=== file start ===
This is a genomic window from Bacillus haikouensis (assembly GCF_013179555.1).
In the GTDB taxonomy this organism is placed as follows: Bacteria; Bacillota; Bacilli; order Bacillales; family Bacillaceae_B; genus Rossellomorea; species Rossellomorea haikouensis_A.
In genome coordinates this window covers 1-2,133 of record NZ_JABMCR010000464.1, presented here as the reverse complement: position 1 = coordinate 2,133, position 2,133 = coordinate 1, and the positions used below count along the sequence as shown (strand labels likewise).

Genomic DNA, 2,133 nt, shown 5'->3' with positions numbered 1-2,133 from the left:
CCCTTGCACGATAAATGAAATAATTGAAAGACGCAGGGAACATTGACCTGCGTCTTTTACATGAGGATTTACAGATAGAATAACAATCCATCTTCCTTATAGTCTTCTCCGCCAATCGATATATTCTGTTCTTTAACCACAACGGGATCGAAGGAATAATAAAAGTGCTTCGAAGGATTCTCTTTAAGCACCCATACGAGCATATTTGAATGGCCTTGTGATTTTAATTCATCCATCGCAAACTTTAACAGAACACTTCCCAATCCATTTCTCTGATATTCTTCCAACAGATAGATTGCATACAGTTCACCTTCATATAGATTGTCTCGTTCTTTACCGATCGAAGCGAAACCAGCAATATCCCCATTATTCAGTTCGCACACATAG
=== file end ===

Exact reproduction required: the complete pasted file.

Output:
This is a genomic window from Bacillus haikouensis (assembly GCF_013179555.1).
In the GTDB taxonomy this organism is placed as follows: Bacteria; Bacillota; Bacilli; order Bacillales; family Bacillaceae_B; genus Rossellomorea; species Rossellomorea haikouensis_A.
In genome coordinates this window covers 1-2,133 of record NZ_JABMCR010000464.1, presented here as the reverse complement: position 1 = coordinate 2,133, position 2,133 = coordinate 1, and the positions used below count along the sequence as shown (strand labels likewise).

Genomic DNA, 2,133 nt, shown 5'->3' with positions numbered 1-2,133 from the left:
CCCTTGCACGATAAATGAAATAATTGAAAGACGCAGGGAACATTGACCTGCGTCTTTTACATGAGGATTTACAGATAGAATAACAATCCATCTTCCTTATAGTCTTCTCCGCCAATCGATATATTCTGTTCTTTAACCACAACGGGATCGAAGGAATAATAAAAGTGCTTCGAAGGATTCTCTTTAAGCACCCATACGAGCATATTTGAATGGCCTTGTGATTTTAATTCATCCATCGCAAACTTTAACAGAACACTTCCCAATCCATTTCTCTGATATTCTTCCAACAGATAGATTGCATACAGTTCACCTTCATATAGATTGTCTCGTTCTTTACCGATCGAAGCGAAACCAGCAATATCCCCATTATTCAGTTCGCACACATAG